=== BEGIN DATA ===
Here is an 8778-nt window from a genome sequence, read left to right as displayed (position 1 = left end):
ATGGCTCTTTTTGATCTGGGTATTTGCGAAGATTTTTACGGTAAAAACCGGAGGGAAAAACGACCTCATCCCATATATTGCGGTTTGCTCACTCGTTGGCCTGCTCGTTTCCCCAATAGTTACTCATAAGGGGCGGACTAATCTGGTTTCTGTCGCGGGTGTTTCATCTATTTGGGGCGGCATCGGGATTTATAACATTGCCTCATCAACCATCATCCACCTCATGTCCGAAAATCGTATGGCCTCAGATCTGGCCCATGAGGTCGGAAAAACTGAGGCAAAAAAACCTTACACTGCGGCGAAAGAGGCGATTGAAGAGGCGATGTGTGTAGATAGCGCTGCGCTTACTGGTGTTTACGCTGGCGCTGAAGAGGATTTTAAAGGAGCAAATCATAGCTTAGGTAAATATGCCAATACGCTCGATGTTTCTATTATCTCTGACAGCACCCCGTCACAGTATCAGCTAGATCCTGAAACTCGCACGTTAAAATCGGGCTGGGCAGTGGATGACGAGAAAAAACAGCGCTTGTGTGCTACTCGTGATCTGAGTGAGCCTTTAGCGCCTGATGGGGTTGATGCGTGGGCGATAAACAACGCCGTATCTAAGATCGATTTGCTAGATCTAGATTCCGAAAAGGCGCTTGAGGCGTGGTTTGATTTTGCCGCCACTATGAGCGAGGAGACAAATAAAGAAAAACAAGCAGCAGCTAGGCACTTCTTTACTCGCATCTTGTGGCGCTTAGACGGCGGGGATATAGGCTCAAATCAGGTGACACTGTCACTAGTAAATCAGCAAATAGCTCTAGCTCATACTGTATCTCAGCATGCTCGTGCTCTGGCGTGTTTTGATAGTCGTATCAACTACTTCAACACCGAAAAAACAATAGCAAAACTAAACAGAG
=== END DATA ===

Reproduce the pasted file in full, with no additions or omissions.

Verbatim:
Here is an 8778-nt window from a genome sequence, read left to right as displayed (position 1 = left end):
ATGGCTCTTTTTGATCTGGGTATTTGCGAAGATTTTTACGGTAAAAACCGGAGGGAAAAACGACCTCATCCCATATATTGCGGTTTGCTCACTCGTTGGCCTGCTCGTTTCCCCAATAGTTACTCATAAGGGGCGGACTAATCTGGTTTCTGTCGCGGGTGTTTCATCTATTTGGGGCGGCATCGGGATTTATAACATTGCCTCATCAACCATCATCCACCTCATGTCCGAAAATCGTATGGCCTCAGATCTGGCCCATGAGGTCGGAAAAACTGAGGCAAAAAAACCTTACACTGCGGCGAAAGAGGCGATTGAAGAGGCGATGTGTGTAGATAGCGCTGCGCTTACTGGTGTTTACGCTGGCGCTGAAGAGGATTTTAAAGGAGCAAATCATAGCTTAGGTAAATATGCCAATACGCTCGATGTTTCTATTATCTCTGACAGCACCCCGTCACAGTATCAGCTAGATCCTGAAACTCGCACGTTAAAATCGGGCTGGGCAGTGGATGACGAGAAAAAACAGCGCTTGTGTGCTACTCGTGATCTGAGTGAGCCTTTAGCGCCTGATGGGGTTGATGCGTGGGCGATAAACAACGCCGTATCTAAGATCGATTTGCTAGATCTAGATTCCGAAAAGGCGCTTGAGGCGTGGTTTGATTTTGCCGCCACTATGAGCGAGGAGACAAATAAAGAAAAACAAGCAGCAGCTAGGCACTTCTTTACTCGCATCTTGTGGCGCTTAGACGGCGGGGATATAGGCTCAAATCAGGTGACACTGTCACTAGTAAATCAGCAAATAGCTCTAGCTCATACTGTATCTCAGCATGCTCGTGCTCTGGCGTGTTTTGATAGTCGTATCAACTACTTCAACACCGAAAAAACAATAGCAAAACTAAACAGAG